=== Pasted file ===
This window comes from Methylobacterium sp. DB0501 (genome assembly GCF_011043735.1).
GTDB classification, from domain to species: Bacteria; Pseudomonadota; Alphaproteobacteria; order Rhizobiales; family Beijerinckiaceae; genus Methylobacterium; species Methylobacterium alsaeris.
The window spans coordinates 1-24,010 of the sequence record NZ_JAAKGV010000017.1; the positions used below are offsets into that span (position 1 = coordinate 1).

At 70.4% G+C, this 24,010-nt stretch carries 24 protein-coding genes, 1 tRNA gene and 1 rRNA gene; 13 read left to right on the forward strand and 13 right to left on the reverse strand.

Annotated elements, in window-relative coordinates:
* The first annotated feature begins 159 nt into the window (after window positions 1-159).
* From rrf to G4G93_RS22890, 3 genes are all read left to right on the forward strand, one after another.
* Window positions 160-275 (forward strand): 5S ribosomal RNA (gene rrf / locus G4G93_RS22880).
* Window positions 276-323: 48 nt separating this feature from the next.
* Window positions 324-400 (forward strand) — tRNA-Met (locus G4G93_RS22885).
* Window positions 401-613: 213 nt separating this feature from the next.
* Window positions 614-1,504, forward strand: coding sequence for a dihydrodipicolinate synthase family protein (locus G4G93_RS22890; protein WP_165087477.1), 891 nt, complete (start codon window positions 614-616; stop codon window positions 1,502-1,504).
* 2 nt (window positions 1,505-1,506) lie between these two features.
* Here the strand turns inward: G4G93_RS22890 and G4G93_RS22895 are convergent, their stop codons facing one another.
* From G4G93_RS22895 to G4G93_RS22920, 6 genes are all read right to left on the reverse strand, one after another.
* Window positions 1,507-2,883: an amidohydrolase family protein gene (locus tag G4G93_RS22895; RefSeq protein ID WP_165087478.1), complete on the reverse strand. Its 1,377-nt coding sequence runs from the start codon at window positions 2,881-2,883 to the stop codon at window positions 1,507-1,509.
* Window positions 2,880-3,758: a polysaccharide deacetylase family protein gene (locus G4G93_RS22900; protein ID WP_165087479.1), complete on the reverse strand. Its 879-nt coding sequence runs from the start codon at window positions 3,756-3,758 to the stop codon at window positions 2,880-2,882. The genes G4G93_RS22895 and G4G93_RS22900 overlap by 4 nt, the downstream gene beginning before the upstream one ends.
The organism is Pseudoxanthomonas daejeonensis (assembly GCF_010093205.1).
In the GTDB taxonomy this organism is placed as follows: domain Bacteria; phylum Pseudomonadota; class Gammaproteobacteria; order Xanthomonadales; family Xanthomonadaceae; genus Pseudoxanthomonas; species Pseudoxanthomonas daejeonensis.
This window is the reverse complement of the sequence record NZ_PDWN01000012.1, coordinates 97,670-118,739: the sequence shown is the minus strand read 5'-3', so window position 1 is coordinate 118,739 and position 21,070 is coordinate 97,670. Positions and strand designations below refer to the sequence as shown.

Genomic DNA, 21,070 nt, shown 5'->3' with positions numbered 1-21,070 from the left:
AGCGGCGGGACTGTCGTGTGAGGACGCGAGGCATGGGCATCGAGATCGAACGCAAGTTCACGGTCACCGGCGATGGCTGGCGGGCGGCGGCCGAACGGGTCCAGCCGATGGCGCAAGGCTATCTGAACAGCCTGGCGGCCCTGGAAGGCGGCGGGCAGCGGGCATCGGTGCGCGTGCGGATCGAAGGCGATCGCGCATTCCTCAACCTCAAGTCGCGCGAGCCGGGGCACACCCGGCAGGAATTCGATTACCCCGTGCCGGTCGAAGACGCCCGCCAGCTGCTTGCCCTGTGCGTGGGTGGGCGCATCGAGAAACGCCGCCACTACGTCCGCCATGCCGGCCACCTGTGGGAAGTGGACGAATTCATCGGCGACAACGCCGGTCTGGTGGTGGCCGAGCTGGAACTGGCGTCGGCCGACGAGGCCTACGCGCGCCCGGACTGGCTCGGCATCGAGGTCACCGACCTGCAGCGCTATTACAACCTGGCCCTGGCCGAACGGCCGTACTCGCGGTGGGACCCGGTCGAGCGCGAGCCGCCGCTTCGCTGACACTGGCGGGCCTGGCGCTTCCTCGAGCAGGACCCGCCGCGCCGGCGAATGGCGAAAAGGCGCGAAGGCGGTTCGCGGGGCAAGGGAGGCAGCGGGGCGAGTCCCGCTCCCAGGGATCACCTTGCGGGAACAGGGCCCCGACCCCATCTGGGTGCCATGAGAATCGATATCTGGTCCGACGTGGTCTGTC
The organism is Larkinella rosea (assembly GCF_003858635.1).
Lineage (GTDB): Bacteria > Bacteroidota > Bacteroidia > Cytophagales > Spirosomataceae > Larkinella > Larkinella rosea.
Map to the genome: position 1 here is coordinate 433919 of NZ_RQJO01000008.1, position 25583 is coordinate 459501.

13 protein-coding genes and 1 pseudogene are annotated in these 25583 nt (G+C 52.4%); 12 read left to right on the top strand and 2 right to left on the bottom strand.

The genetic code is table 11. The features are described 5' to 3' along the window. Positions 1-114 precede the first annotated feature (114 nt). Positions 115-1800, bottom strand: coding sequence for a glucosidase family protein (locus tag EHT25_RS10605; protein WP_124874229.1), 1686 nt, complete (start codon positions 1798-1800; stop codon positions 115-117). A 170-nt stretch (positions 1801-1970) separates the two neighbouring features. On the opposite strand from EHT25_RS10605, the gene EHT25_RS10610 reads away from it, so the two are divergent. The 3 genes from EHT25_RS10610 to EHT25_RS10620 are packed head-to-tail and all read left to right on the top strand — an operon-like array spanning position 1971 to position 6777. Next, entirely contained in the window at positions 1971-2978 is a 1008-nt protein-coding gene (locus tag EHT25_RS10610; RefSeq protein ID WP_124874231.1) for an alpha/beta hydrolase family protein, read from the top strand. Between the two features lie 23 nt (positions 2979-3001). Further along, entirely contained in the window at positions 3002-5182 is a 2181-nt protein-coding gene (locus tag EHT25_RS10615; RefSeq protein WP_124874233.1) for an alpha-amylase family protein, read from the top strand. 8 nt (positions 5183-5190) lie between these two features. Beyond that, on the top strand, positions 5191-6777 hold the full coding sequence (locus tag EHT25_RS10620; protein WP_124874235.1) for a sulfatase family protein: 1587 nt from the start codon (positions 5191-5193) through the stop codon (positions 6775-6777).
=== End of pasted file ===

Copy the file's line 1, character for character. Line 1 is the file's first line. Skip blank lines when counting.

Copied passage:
This window comes from Methylobacterium sp. DB0501 (genome assembly GCF_011043735.1).